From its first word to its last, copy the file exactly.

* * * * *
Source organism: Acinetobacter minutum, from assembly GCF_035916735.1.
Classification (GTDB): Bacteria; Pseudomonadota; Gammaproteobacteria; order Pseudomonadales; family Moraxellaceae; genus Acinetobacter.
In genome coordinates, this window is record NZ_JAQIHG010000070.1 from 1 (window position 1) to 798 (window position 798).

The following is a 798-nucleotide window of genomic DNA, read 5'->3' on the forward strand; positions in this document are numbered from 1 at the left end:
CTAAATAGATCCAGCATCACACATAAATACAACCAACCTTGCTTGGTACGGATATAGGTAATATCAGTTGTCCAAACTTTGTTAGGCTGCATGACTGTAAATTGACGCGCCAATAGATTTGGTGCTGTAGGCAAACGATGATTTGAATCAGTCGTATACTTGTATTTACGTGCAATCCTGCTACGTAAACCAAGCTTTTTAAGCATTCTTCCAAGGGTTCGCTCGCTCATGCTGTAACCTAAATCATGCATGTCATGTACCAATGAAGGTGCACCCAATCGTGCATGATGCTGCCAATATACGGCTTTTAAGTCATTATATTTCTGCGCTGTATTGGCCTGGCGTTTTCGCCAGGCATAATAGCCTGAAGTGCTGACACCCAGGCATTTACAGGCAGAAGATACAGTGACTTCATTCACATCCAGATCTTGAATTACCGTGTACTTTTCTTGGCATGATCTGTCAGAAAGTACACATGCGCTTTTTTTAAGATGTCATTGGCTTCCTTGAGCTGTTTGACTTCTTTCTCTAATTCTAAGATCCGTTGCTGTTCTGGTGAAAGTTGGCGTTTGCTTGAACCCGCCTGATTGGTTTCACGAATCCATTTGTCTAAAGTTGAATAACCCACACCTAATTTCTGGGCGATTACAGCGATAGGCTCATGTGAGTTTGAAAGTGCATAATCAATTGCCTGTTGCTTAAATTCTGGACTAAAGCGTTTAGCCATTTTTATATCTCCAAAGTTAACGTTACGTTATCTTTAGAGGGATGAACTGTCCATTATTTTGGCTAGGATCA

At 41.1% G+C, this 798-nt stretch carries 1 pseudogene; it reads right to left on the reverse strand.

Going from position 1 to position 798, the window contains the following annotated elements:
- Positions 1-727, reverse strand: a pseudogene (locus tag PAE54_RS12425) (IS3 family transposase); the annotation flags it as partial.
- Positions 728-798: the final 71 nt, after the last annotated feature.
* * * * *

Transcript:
Source organism: Acinetobacter minutum, from assembly GCF_035916735.1.
Classification (GTDB): Bacteria; Pseudomonadota; Gammaproteobacteria; order Pseudomonadales; family Moraxellaceae; genus Acinetobacter.
In genome coordinates, this window is record NZ_JAQIHG010000070.1 from 1 (window position 1) to 798 (window position 798).

The following is a 798-nucleotide window of genomic DNA, read 5'->3' on the forward strand; positions in this document are numbered from 1 at the left end:
CTAAATAGATCCAGCATCACACATAAATACAACCAACCTTGCTTGGTACGGATATAGGTAATATCAGTTGTCCAAACTTTGTTAGGCTGCATGACTGTAAATTGACGCGCCAATAGATTTGGTGCTGTAGGCAAACGATGATTTGAATCAGTCGTATACTTGTATTTACGTGCAATCCTGCTACGTAAACCAAGCTTTTTAAGCATTCTTCCAAGGGTTCGCTCGCTCATGCTGTAACCTAAATCATGCATGTCATGTACCAATGAAGGTGCACCCAATCGTGCATGATGCTGCCAATATACGGCTTTTAAGTCATTATATTTCTGCGCTGTATTGGCCTGGCGTTTTCGCCAGGCATAATAGCCTGAAGTGCTGACACCCAGGCATTTACAGGCAGAAGATACAGTGACTTCATTCACATCCAGATCTTGAATTACCGTGTACTTTTCTTGGCATGATCTGTCAGAAAGTACACATGCGCTTTTTTTAAGATGTCATTGGCTTCCTTGAGCTGTTTGACTTCTTTCTCTAATTCTAAGATCCGTTGCTGTTCTGGTGAAAGTTGGCGTTTGCTTGAACCCGCCTGATTGGTTTCACGAATCCATTTGTCTAAAGTTGAATAACCCACACCTAATTTCTGGGCGATTACAGCGATAGGCTCATGTGAGTTTGAAAGTGCATAATCAATTGCCTGTTGCTTAAATTCTGGACTAAAGCGTTTAGCCATTTTTATATCTCCAAAGTTAACGTTACGTTATCTTTAGAGGGATGAACTGTCCATTATTTTGGCTAGGATCA

At 41.1% G+C, this 798-nt stretch carries 1 pseudogene; it reads right to left on the reverse strand.

Going from position 1 to position 798, the window contains the following annotated elements:
- Positions 1-727, reverse strand: a pseudogene (locus tag PAE54_RS12425) (IS3 family transposase); the annotation flags it as partial.
- Positions 728-798: the final 71 nt, after the last annotated feature.